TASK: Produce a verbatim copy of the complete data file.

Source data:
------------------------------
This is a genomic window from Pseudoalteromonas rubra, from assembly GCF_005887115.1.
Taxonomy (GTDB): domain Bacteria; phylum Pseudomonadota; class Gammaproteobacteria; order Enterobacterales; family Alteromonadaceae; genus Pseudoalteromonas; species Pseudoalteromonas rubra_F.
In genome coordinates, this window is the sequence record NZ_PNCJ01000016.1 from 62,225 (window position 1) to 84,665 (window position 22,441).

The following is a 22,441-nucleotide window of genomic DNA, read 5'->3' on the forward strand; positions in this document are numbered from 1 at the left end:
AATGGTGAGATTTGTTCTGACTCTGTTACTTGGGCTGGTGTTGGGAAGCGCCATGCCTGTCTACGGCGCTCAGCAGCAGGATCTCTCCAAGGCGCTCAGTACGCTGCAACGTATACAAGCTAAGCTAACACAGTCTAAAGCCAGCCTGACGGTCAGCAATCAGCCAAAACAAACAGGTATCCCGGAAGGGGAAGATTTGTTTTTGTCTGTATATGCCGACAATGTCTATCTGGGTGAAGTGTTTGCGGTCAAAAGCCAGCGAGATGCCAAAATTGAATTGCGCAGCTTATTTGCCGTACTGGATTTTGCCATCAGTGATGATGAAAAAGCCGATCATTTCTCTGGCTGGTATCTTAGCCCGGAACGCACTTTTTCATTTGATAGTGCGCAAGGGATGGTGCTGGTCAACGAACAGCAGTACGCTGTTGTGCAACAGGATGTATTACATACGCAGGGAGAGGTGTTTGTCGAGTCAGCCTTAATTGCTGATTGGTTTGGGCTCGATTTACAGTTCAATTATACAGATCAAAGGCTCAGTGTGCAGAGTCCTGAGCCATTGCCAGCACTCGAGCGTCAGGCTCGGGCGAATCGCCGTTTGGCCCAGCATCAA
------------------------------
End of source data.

This is a genomic window from Pseudoalteromonas rubra, from assembly GCF_005887115.1.
Taxonomy (GTDB): domain Bacteria; phylum Pseudomonadota; class Gammaproteobacteria; order Enterobacterales; family Alteromonadaceae; genus Pseudoalteromonas; species Pseudoalteromonas rubra_F.
In genome coordinates, this window is the sequence record NZ_PNCJ01000016.1 from 62,225 (window position 1) to 84,665 (window position 22,441).

The following is a 22,441-nucleotide window of genomic DNA, read 5'->3' on the forward strand; positions in this document are numbered from 1 at the left end:
AATGGTGAGATTTGTTCTGACTCTGTTACTTGGGCTGGTGTTGGGAAGCGCCATGCCTGTCTACGGCGCTCAGCAGCAGGATCTCTCCAAGGCGCTCAGTACGCTGCAACGTATACAAGCTAAGCTAACACAGTCTAAAGCCAGCCTGACGGTCAGCAATCAGCCAAAACAAACAGGTATCCCGGAAGGGGAAGATTTGTTTTTGTCTGTATATGCCGACAATGTCTATCTGGGTGAAGTGTTTGCGGTCAAAAGCCAGCGAGATGCCAAAATTGAATTGCGCAGCTTATTTGCCGTACTGGATTTTGCCATCAGTGATGATGAAAAAGCCGATCATTTCTCTGGCTGGTATCTTAGCCCGGAACGCACTTTTTCATTTGATAGTGCGCAAGGGATGGTGCTGGTCAACGAACAGCAGTACGCTGTTGTGCAACAGGATGTATTACATACGCAGGGAGAGGTGTTTGTCGAGTCAGCCTTAATTGCTGATTGGTTTGGGCTCGATTTACAGTTCAATTATACAGATCAAAGGCTCAGTGTGCAGAGTCCTGAGCCATTGCCAGCACTCGAGCGTCAGGCTCGGGCGAATCGCCGTTTGGCCCAGCATCAA